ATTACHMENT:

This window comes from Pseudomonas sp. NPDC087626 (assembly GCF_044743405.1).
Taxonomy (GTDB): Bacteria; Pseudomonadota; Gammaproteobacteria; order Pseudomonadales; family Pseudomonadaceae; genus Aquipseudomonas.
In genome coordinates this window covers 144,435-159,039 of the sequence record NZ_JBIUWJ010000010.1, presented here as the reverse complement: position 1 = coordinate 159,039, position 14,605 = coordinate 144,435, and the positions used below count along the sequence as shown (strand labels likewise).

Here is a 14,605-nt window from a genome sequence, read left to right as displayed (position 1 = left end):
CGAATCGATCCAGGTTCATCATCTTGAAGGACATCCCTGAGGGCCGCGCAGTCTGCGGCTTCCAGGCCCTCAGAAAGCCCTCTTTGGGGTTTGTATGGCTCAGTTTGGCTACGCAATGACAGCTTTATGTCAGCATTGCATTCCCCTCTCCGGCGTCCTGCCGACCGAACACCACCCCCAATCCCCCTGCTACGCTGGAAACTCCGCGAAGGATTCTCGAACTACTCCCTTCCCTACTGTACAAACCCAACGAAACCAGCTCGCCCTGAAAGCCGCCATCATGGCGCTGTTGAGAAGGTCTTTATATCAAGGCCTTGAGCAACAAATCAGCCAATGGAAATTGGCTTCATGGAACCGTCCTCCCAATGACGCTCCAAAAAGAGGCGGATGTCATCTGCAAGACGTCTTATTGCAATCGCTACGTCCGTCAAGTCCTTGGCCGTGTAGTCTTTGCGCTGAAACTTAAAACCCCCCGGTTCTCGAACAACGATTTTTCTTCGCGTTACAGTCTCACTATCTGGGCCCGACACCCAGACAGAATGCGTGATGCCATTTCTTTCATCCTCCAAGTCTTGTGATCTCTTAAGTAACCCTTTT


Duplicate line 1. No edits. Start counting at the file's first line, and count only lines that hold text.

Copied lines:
This window comes from Pseudomonas sp. NPDC087626 (assembly GCF_044743405.1).